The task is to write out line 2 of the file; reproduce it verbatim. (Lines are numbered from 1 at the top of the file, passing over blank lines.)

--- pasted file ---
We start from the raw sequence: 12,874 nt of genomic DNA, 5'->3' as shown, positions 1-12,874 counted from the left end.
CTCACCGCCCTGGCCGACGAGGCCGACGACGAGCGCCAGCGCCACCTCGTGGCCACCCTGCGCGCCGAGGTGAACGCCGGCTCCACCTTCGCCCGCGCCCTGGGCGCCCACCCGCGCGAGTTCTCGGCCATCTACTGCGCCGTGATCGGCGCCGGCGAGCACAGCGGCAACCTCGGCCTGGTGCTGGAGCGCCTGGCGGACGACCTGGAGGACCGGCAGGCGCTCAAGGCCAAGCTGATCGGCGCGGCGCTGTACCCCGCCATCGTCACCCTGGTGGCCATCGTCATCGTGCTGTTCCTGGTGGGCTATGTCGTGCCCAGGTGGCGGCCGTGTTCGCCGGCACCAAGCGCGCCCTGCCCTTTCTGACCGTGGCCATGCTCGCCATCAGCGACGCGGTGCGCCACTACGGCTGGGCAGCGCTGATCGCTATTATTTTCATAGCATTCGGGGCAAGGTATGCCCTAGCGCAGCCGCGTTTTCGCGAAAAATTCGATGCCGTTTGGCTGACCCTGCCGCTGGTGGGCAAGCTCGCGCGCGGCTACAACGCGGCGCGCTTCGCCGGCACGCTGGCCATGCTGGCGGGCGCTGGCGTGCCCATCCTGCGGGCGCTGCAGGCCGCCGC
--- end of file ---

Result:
CTCACCGCCCTGGCCGACGAGGCCGACGACGAGCGCCAGCGCCACCTCGTGGCCACCCTGCGCGCCGAGGTGAACGCCGGCTCCACCTTCGCCCGCGCCCTGGGCGCCCACCCGCGCGAGTTCTCGGCCATCTACTGCGCCGTGATCGGCGCCGGCGAGCACAGCGGCAACCTCGGCCTGGTGCTGGAGCGCCTGGCGGACGACCTGGAGGACCGGCAGGCGCTCAAGGCCAAGCTGATCGGCGCGGCGCTGTACCCCGCCATCGTCACCCTGGTGGCCATCGTCATCGTGCTGTTCCTGGTGGGCTATGTCGTGCCCAGGTGGCGGCCGTGTTCGCCGGCACCAAGCGCGCCCTGCCCTTTCTGACCGTGGCCATGCTCGCCATCAGCGACGCGGTGCGCCACTACGGCTGGGCAGCGCTGATCGCTATTATTTTCATAGCATTCGGGGCAAGGTATGCCCTAGCGCAGCCGCGTTTTCGCGAAAAATTCGATGCCGTTTGGCTGACCCTGCCGCTGGTGGGCAAGCTCGCGCGCGGCTACAACGCGGCGCGCTTCGCCGGCACGCTGGCCATGCTGGCGGGCGCTGGCGTGCCCATCCTGCGGGCGCTGCAGGCCGCCGC